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  • Annarella
    January 1, 1970
    I live the Iron Druid, read all novels/novellas/short stories, and Oberon is one of my favourite character.This is the second Oberon's Meaty Mystery and, as for the other parts of the saga, it is absolutely delightful.Funny, witty, well written, with a lot of pop culture references which is one of the tract I appreciated. I really enjoyed it and once started I was not able to stop reading.Many thanks to Netgalley and the publisher for giving me the opportunity to read and review it.
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  • Marty Tool
    January 1, 1970
    Oberon and friends take us on another murder mystery that's just fun. Fast paced, we get a quick glimpse of other characters in this series, but it is mostly the dogs and Atticus to the rescue. Even have a catch of a new business that could really fill up Atticus' coffers, wonder if we'll see it in the next book. Fast read that's pretty much action from start to finish. Hopefully we'll see more of Oberons adventures in the future.
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  • Lisa
    January 1, 1970
    I adore Oberon's voice, and Atticus's complete respect for him and his abilities. Atticus never condescends to any of the dogs, unless it's on the topic of squirrels and their evil ways. Even then, in the end, he comes around to their way of thinking. Oberon has a great way of seeing obvious ways in which humans can be shitty, and a deep appreciation of the simple joys in life like carne asada tacos and sci-fi films. I look forward to the next adventure!
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  • SarahSmith
    January 1, 1970
    This is only my second book by Kevin Hearne, not because I don't enjoy his writing, but because I have a huge tbr pile and his books just get put on the back burner. I really enjoy his writing style and in particular his Iron Druid series, but honestly the best part for me has always been Oberon. Atticus is great, but Oberon cracks me up, and this series is perfect for my Oberon fix, with a little Atticus thrown in for good measure. Great quick read, definitely recommended!
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  • Wes
    January 1, 1970
    Read to review for SFRevu.com, will add full review after that goes live. For now, can simply say that this was a fun story, with a little bit of tie in to the greater Iron Druid books. I enjoyed this Meaty Mystery much more than the first, which I found almost painful in puns. This had a better blend of humor and story, I felt.
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  • Hilary Williams
    January 1, 1970
    As Oberon would say, everything is better with gravy. This second novella in Oberon's Meaty Mysteries (why is that so much fun to say?), is like the gravy for Hearne's other books. Oberon's explanation of chicken fried steak cracked me up. Plus the evil of squirrels.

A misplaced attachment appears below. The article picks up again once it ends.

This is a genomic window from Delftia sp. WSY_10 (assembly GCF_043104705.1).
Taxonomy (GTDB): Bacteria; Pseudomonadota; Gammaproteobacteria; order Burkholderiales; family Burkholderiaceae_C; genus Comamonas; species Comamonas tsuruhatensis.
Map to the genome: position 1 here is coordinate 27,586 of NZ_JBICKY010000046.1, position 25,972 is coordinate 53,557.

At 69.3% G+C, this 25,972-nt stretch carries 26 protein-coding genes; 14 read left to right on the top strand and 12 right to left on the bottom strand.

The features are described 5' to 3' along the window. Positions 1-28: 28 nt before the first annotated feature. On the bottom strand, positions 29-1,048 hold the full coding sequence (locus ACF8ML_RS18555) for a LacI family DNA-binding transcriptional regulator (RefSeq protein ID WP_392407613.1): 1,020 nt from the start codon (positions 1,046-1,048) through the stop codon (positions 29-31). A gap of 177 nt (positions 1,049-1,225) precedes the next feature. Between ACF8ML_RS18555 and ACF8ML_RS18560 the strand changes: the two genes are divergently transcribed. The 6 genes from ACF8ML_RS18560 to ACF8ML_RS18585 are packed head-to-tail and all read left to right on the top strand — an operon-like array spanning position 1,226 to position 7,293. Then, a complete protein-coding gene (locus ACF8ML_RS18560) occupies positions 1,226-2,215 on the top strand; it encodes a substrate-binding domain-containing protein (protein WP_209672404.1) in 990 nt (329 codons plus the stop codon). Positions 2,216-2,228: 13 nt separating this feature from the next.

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  • Lif Strand
    January 1, 1970
    First: OBERON (five stars right there). Then: LED ZEPPELIN REFERENCE (and there's another five stars).This is a quick, fun read. It's all from Oberon's point of view, and such wisdom we are gifted with therein! And meat observations. And squirrel advisories. What's not to like?
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  • BookJunkie777
    January 1, 1970
    NetGalley ARC review. Entertain short read of Oberon and friends dogged by sinister squirrels and a murder to solve. I really enjoyed the play on words and dogs interpretations of the events. Once I started reading the book, I couldn'the put it down. Highly recommend.
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  • Lindsey
    January 1, 1970
    Squid-pro-quo. Oberon is a pure joy. I liked this meaty mystery more than the 1st. Starbuck has been around some weeks now and no puppers are born yet. Gravy.
  • Laura Mau
    January 1, 1970
    Fun readLove this series and love hearing about things from oberons point of view. Can’t wait to read then next in the series
  • John
    January 1, 1970
    I love the Iron Druid series, and Oberon has a bit to do with that.....great tale (tail?) with a doggie view. I really enjoy Mr. Hearne, and this story does not disappoint...
  • Wendy Bocock
    January 1, 1970
    What can I say? I love Oberon. Enough said.
  • Glennis
    January 1, 1970
    The second novella with Oberon as the POV character has them back in Portland the setting of the previous novella. The titular squirrel happens as they are taking the train to Portland and upon disembarking chase said rodent right to a dead body that looks like Atticus and it also happens to be investigated by the detective they met in the previous book. Atticus gets involved because the dogs can smell who killed the doppelganger. Along the way you find out a bit more about Atticus past and meet The second novella with Oberon as the POV character has them back in Portland the setting of the previous novella. The titular squirrel happens as they are taking the train to Portland and upon disembarking chase said rodent right to a dead body that looks like Atticus and it also happens to be investigated by the detective they met in the previous book. Atticus gets involved because the dogs can smell who killed the doppelganger. Along the way you find out a bit more about Atticus past and meet someone else he knows. A fun caper that if it wasn’t for Starbuck and the hounds quest for food wouldn’t have solved the mystery. Review copy provided by the publisher through NetGalley